As I walked the streets wondering what solutions there were I noticed a sign for Artisant School so to learn more I went there to visit. In a small city called Bab el-Okla just outside Tetuoan I saw children in school but instead of learning geography and history they were learning specific trades. Some students learned wood carving, an old tradition of Moroccan design. Arabesque architecture is characterized by huge wooden doors intricately carved and etchings on the ceilings and along the walls that are similarly designed. It takes time, patience, and a good eye but if students start young by the time they reach their late teens they've perfected the craft.

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of the trade schools that youth can go to

Others were learning brass work, making ornately designed tea kettles and trays, lanterns, and other decorative souveniers from sheets of brass. The national beverage in Morocco is hot mint tea which has been nicknamed Berber whiskey because people drink it all day long, as if it were addictive. And no matter how poor the family a tea set is a definite necessity making brass works a very popular trade. One classroom, I guessed from the shoes drawn on the chalkboard, was a class on shoemaking, how cool! That's something I've never seen in any of my old classrooms.

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would you like to make shoes instead of learn algebra?

Then finally in the last class I entered was a huge room filled with large wooden machines. Students stood behind the machines wrapping yarn around a loom learning how to weave rugs. All around the room hung beautiful rugs, perfect examples used for instruction with intricate design all done by hand. The Berbers who lived in the mountains, were craftsmen and women who became experts at their craft. One of these rugs for example, might take up to six months to weave by hand. They are so finely and tightly woven that if you set fire to it the fibers withstand the heat and won't burn! I saw it with my own eyes.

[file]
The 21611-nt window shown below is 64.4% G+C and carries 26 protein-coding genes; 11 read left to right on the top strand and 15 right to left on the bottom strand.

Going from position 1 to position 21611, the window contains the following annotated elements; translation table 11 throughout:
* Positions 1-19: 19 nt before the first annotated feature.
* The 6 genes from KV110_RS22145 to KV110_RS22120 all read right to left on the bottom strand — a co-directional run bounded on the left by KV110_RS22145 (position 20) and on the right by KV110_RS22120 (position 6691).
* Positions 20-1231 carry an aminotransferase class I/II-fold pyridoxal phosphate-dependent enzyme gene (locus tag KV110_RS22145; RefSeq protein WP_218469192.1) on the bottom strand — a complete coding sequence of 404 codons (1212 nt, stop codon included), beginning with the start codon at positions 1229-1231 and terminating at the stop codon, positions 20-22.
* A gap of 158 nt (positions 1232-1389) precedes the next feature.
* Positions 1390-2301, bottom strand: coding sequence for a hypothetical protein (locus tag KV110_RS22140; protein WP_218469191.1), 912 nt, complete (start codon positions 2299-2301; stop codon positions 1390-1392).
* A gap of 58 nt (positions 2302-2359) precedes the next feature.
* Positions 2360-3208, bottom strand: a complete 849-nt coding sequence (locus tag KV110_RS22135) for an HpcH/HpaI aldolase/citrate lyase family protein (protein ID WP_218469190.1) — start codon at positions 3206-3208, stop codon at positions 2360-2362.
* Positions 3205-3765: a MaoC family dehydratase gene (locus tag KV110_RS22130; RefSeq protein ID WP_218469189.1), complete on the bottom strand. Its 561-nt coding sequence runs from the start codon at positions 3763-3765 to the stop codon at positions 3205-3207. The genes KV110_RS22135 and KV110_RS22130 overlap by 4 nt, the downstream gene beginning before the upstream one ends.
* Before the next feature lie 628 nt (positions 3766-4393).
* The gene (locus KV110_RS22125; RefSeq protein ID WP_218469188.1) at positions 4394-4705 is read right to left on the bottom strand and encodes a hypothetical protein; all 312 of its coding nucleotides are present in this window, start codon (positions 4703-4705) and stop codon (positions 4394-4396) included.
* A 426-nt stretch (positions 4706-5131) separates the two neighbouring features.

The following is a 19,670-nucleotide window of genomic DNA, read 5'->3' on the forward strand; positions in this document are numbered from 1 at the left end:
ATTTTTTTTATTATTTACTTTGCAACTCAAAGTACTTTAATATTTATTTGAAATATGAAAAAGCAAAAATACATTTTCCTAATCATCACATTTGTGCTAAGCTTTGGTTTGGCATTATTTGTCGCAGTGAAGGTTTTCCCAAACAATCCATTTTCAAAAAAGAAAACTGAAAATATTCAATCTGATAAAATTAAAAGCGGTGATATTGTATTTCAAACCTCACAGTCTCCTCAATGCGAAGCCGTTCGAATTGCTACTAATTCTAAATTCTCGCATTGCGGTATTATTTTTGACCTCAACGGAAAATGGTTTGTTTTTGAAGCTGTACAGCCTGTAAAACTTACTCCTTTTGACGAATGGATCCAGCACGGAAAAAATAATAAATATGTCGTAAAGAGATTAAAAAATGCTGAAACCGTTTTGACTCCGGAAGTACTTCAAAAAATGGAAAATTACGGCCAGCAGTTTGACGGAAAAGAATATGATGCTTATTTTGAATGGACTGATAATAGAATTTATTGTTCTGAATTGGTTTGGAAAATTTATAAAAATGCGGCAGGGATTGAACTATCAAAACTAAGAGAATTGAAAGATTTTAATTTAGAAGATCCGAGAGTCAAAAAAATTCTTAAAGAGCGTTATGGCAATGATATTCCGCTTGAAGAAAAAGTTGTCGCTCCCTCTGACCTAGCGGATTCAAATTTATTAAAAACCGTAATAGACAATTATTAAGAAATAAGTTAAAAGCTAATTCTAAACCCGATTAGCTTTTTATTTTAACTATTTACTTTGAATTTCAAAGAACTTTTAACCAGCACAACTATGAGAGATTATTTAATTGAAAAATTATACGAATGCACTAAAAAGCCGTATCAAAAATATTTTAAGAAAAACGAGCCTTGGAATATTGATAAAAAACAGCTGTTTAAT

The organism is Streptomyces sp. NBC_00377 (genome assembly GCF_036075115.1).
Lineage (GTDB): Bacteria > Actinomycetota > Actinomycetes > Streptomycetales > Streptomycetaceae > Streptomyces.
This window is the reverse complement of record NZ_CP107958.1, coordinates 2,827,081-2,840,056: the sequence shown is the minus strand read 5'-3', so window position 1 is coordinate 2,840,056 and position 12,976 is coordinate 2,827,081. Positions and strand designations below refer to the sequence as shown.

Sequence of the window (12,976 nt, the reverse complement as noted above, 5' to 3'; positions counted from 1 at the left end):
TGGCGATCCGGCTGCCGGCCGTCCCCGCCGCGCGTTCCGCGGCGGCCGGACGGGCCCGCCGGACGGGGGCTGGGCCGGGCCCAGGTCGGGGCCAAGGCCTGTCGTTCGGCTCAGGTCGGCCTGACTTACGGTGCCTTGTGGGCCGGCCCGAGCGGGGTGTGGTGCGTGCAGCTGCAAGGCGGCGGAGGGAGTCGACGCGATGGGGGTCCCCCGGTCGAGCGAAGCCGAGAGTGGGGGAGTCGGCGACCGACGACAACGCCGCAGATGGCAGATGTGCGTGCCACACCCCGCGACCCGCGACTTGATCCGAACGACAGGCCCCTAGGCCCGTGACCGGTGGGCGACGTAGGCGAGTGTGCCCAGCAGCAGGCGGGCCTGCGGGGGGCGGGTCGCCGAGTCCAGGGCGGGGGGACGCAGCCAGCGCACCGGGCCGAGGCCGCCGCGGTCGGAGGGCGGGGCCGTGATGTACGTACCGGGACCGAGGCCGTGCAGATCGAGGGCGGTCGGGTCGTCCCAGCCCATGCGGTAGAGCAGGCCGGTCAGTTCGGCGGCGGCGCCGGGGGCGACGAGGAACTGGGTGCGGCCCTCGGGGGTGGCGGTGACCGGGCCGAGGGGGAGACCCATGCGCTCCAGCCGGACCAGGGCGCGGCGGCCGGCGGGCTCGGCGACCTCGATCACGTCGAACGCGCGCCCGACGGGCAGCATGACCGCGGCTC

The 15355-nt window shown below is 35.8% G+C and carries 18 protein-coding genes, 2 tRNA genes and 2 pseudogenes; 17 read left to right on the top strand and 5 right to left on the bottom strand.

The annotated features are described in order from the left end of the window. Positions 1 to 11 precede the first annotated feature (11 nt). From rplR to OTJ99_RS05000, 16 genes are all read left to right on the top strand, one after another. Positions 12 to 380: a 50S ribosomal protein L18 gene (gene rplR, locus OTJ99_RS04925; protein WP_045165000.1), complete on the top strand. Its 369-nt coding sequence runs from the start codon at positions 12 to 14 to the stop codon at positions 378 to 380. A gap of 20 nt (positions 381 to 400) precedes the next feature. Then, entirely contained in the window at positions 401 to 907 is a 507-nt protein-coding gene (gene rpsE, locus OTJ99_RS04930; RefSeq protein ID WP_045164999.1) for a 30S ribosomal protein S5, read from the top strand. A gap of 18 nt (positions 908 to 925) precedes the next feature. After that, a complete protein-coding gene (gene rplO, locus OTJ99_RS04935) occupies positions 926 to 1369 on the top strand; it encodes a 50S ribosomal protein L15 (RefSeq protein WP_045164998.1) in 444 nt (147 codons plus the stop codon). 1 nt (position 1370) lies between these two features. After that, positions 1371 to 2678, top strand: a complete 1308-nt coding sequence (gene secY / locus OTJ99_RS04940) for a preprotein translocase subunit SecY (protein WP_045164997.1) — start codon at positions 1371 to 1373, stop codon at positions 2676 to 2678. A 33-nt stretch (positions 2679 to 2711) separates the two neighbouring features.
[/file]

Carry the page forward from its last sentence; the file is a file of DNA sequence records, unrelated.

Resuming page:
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Don't go trying to
light any of these on fire, okay?

An entire village goes into debt to buy the supplies needed to weave a rug and when they sell one they all benefit from the profits. One of the instructors, an older Berber man, named Jonah was telling me that Berber families don't put their money in banks. They put their money in rugs. "What? You mean they keep their money hidden under rugs?" I asked. "No, no" he said smiling, "they invest in buying or making a rug and when they>need money they sell them", a nice income, as the large ones sell for about 5000 US dollars.

As I walked back to Tetuoan I felt better knowing that there are alternatives for the children I'd seen earlier. Even as a developing country Morocco has a great deal of potential, potential that King Mohammed VI will hopefully help to realize. And if each one remains committed to his or her own craft and talent this kingdom of people, faithful, skilled and talented, will continue to move forward in success.


If you want to learn more about the history of the Moroccan royal family, visit their site.

p.s. - Please e-mail me at

Abeja - Moulay Idriss: Morocco's Most Holy City
Kavitha - This land is my land, this land is your land part II
Team - Adios Morocco! We had a ball!
Making a Difference - Abeja gets M.A.D.-- She's Making a Difference